Last week for our thirteenth lesson Hale 3rd-5th grade poets dealt with a heavy snow and storm warnings. Yet, this didn’t stop us from from exploring hyperbole. Hyperbole is when a poet uses language that exaggerates what they mean. Which makes something bigger and better that what it actually is.
Together we read the poem “Sick” by Shel Silverstein where a girl named Peggy Ann McKay who uses hyperbole to make excuses for not going to school. My hip hurts when I move my chin/My belly button’s caving in/ My brain is shrunk, I cannot hear/There is a hole inside my ear. Despite the silly excuses she make at the end of the poem Peggy goes outside to play when she realizes that it was Saturday. Inspired by Silverstein we wrote a class poem using hyperbole to make up our own excuses for not going to school.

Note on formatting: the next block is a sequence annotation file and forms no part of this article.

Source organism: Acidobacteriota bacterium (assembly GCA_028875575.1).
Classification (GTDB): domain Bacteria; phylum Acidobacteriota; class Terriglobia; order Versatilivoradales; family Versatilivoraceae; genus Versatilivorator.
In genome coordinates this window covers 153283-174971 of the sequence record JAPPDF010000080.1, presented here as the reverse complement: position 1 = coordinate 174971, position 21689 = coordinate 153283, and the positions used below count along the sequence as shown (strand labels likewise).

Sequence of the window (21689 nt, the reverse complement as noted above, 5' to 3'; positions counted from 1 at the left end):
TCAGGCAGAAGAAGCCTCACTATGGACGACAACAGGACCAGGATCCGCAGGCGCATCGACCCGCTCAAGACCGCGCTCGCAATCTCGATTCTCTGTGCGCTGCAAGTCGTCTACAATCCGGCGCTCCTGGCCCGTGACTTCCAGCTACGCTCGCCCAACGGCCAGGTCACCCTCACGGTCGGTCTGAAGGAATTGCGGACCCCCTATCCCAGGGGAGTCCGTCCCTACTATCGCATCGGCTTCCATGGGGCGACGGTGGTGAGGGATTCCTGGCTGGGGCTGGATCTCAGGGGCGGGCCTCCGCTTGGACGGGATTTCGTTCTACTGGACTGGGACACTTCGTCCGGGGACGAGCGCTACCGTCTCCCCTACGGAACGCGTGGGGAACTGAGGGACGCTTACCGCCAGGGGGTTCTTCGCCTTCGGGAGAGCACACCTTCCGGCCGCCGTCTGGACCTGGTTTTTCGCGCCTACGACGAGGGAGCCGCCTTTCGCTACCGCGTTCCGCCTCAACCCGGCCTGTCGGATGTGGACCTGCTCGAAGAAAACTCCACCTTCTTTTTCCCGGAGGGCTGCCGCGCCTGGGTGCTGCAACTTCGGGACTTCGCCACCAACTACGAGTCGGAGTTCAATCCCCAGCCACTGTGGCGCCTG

We also read the poem “Grandpa,” by Kenn Nesbitt where a boy uses hyperbole to describe his grandfather. His voice is like rickety floor board/It crackles and groans when he speaks/Whenever he bends down to hug me/ It sounds like his skeleton creaks. Students then described the people in their own families using hyperbole.
Stay warm and laugh with these silly and exaggerated poetic lines and artwork.
Ms. Degiulio’s After School
Can’t Go To School
by 3rd-5th grade
I have a big hole in my mouth.
My feet are as heavy as bricks.
My heart has a thousand bees in it.
I can’t get up I’m as slow as a sloth.
I have a toy car in my throat.
I have a frog in my stomach.
I’m sick, one more sneeze and my head
My other cat eats like a pig.
– Kasia B.
My mom make delicious food, it makes me want to dance on the table.
– Karen D.
Papa is funny as a clown.
My baby brother could cry an ocean.
– Federico R.
My dog is so cute, she is going to make you explode with her cuteness.